Luke Hill is a writer and community organizer in Boston. He blogs at dotCommonweal and MassCommons.
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Pharrell Williams is arguably the most influential producer in the American music industry. He's also a talented and successful singer, rapper, songwriter and musician.
On first listen, his latest hit song, "Happy", is four minutes of pure pop confection---one written for the soundtrack of Universal Pictures' billion-dollar hit movie Despicable Me 2.
The video is a sweet confection too: shots of Pharrell and seemingly random Angelenos lip-synching and dancing around their city to the song. (Because this is Los Angeles, it also includes celebrities like Kelly Osborne, Magic Johnson and Steve Carell. Because there's a movie tie-in, it includes characters from Despicable Me 2.)
But "Happy" is much more than that, because there's "24 Hours of Happy".
"Dream Baby Dream" is a 1977 song by the more-influential-than-successful punk band, Suicide. This new version by Bruce Springsteen and the E Street Band meets what I've come to think of as the First Rule of Cover Songs: You've got to bring something new to it.
If Pope Francis' words really are causing Cardinal Dolan, billionaire businessman Ken Langone, and others at the heart of the fundraising campaign to restore St. Patrick's Cathedral to lose out on "major gifts" by wealthy would-be benefactors, they can take some measure of comfort from the cathedral's original construction.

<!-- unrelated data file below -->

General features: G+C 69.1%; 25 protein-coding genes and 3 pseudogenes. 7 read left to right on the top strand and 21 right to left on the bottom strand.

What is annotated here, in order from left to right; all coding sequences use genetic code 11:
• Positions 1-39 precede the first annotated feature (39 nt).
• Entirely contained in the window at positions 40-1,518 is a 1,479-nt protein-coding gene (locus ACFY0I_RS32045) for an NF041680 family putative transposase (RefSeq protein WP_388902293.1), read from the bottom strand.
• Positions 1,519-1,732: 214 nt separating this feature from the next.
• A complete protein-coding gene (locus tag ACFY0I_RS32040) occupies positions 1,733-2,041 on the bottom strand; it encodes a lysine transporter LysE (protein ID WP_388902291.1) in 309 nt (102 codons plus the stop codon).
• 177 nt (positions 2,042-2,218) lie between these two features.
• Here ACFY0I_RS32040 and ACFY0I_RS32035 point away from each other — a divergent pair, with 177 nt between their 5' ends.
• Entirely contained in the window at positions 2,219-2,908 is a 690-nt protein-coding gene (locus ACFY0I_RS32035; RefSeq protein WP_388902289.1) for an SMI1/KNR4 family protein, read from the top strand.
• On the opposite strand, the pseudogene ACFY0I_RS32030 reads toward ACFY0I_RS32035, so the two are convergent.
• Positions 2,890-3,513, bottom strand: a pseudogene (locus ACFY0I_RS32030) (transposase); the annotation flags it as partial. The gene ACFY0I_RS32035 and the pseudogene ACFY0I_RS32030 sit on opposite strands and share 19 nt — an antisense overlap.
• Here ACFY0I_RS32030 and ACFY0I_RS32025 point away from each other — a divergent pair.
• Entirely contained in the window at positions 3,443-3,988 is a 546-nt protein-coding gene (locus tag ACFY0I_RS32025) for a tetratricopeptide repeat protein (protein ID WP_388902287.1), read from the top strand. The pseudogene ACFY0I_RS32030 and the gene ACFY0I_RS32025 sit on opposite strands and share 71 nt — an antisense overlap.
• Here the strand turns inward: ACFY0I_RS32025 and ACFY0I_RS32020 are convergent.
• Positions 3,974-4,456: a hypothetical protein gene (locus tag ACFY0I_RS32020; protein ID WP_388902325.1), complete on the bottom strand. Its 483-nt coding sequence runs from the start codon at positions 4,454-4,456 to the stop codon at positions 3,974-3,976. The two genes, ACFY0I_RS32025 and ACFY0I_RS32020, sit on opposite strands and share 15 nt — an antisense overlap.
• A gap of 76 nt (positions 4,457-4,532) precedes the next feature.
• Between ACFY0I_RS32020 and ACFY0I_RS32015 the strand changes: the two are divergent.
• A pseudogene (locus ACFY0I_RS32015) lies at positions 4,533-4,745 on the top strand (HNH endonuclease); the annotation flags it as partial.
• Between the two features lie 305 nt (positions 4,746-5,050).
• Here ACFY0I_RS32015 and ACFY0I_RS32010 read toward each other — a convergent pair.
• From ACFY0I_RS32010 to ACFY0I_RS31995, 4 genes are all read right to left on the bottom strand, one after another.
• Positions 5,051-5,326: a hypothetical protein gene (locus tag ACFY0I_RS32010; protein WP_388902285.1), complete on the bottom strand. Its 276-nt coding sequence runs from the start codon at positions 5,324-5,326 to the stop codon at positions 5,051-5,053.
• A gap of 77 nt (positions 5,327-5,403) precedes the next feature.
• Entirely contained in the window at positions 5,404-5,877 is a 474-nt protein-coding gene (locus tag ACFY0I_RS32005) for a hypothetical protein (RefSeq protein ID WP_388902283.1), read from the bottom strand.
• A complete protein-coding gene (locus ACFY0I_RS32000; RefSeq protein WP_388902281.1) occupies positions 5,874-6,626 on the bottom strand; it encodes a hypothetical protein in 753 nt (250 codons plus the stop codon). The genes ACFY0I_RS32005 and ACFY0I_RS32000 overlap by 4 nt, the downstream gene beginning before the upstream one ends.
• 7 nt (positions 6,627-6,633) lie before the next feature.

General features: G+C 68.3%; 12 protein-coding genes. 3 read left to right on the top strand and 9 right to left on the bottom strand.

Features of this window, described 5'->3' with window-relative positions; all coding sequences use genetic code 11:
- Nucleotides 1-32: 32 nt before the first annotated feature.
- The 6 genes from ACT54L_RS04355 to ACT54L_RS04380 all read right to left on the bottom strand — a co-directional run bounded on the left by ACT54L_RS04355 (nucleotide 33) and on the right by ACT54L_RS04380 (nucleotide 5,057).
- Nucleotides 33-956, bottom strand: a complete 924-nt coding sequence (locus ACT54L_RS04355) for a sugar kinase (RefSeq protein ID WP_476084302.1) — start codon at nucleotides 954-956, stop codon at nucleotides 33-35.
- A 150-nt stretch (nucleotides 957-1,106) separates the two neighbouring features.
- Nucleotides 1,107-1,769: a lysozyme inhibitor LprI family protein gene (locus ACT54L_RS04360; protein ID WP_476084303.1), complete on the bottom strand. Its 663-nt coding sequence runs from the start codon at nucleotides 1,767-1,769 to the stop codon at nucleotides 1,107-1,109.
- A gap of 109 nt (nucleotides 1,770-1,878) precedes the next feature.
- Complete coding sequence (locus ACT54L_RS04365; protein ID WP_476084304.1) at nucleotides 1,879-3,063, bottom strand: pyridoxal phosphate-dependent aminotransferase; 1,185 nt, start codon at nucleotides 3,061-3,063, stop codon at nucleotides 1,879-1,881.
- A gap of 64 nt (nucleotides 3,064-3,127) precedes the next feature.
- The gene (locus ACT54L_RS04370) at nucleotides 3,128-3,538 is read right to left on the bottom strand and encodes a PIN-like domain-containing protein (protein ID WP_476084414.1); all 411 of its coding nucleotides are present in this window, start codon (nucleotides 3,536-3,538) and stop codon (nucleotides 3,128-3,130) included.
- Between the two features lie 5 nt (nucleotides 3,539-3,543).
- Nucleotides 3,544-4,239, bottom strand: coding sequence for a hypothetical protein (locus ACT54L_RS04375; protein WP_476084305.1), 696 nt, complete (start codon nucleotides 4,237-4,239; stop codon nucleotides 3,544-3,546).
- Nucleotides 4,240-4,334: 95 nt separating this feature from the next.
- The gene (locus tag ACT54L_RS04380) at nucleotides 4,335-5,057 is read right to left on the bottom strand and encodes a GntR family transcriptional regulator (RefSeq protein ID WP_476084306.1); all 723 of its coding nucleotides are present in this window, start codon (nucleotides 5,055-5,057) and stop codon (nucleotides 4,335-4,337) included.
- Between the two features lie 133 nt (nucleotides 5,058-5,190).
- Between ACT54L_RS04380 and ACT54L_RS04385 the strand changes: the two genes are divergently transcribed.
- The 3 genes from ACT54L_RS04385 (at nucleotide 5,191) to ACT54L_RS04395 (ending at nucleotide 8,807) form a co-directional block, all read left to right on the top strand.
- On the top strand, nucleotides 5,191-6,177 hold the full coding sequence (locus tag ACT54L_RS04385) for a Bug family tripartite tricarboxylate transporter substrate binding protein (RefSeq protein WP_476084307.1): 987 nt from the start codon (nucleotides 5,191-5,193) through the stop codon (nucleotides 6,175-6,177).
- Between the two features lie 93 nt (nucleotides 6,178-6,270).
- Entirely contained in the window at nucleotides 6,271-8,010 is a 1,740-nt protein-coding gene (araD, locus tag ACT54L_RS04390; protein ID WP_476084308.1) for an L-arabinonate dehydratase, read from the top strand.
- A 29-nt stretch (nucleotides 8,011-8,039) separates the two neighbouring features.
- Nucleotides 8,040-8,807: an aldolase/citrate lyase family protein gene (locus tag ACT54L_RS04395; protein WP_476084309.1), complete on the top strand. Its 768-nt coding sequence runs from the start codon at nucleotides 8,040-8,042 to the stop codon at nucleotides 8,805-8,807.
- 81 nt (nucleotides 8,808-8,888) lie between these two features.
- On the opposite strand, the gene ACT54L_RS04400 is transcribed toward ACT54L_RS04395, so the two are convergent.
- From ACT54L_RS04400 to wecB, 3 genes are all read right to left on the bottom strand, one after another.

In his terrific 1997 book, American Catholic, Charles R. Morris uses the dedication of the still-unfinished cathedral on May 25, 1879 as his starting point for understanding the history of the US Catholic Church.
Israel Houghton’s exuberant “Again I Say Rejoice” seems appropriate for Gaudete Sunday.
It's one thing to hear "The Lord Is Blessing Me Right Now". It's another to see it sung by the Hands of Praise Deaf Choir from Canaan Baptist Church in Flint, MI.
Yesterday, a parade of survivors made their way to the witness stand at the Moakley Federal Courthouse to deliver "victim impact statements" before convicted gangster and long-time fugitive Whitey Bulger is sentenced for crimes committed during his decades-long reign of terror in South Boston.
"With guns of love brought into battle, the nights will burn like never before;
Pride will fall and foundations rattle, when guns of love put an end to war."
The Rev. Dr. Barry Black is a Baltimore native, Seventh-Day Adventist, retired Rear Admiral, former Chief of Chaplains for the US Navy and, since 2003, the first African-American to serve as chaplain to the US Senate.
By opening the Senate in prayer each day, he's one of the few people US senators have to listen to...and to whom they can't talk back.
A trim, erect, dapper and distinguished-looking man, Rev. Black is not happy about this government shutdown.